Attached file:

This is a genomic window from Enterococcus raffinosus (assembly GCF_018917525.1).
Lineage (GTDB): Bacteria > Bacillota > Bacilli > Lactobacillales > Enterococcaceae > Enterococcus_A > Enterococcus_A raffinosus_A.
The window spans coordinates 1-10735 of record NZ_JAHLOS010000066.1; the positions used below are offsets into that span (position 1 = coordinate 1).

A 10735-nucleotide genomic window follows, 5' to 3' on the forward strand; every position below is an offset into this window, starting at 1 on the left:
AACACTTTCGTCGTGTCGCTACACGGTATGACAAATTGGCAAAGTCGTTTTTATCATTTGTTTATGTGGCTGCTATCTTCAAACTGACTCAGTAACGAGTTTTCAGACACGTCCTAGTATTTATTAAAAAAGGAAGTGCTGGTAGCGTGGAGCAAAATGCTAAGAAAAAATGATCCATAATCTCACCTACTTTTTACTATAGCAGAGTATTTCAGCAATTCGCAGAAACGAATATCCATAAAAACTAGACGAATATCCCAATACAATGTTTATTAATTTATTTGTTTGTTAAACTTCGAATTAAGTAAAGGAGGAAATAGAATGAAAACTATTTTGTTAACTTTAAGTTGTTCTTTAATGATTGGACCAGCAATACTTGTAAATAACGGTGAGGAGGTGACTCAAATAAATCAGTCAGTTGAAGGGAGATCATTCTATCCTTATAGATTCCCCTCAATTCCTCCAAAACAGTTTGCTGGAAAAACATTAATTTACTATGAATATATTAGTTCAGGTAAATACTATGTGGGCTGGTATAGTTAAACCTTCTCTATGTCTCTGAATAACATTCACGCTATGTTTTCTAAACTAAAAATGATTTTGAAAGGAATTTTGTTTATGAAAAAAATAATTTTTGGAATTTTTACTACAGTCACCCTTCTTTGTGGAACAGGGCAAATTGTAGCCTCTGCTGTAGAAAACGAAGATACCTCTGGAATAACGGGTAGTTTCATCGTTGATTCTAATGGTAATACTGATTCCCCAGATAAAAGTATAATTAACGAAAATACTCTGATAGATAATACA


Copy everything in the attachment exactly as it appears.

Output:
This is a genomic window from Enterococcus raffinosus (assembly GCF_018917525.1).
Lineage (GTDB): Bacteria > Bacillota > Bacilli > Lactobacillales > Enterococcaceae > Enterococcus_A > Enterococcus_A raffinosus_A.
The window spans coordinates 1-10735 of record NZ_JAHLOS010000066.1; the positions used below are offsets into that span (position 1 = coordinate 1).

A 10735-nucleotide genomic window follows, 5' to 3' on the forward strand; every position below is an offset into this window, starting at 1 on the left:
AACACTTTCGTCGTGTCGCTACACGGTATGACAAATTGGCAAAGTCGTTTTTATCATTTGTTTATGTGGCTGCTATCTTCAAACTGACTCAGTAACGAGTTTTCAGACACGTCCTAGTATTTATTAAAAAAGGAAGTGCTGGTAGCGTGGAGCAAAATGCTAAGAAAAAATGATCCATAATCTCACCTACTTTTTACTATAGCAGAGTATTTCAGCAATTCGCAGAAACGAATATCCATAAAAACTAGACGAATATCCCAATACAATGTTTATTAATTTATTTGTTTGTTAAACTTCGAATTAAGTAAAGGAGGAAATAGAATGAAAACTATTTTGTTAACTTTAAGTTGTTCTTTAATGATTGGACCAGCAATACTTGTAAATAACGGTGAGGAGGTGACTCAAATAAATCAGTCAGTTGAAGGGAGATCATTCTATCCTTATAGATTCCCCTCAATTCCTCCAAAACAGTTTGCTGGAAAAACATTAATTTACTATGAATATATTAGTTCAGGTAAATACTATGTGGGCTGGTATAGTTAAACCTTCTCTATGTCTCTGAATAACATTCACGCTATGTTTTCTAAACTAAAAATGATTTTGAAAGGAATTTTGTTTATGAAAAAAATAATTTTTGGAATTTTTACTACAGTCACCCTTCTTTGTGGAACAGGGCAAATTGTAGCCTCTGCTGTAGAAAACGAAGATACCTCTGGAATAACGGGTAGTTTCATCGTTGATTCTAATGGTAATACTGATTCCCCAGATAAAAGTATAATTAACGAAAATACTCTGATAGATAATACA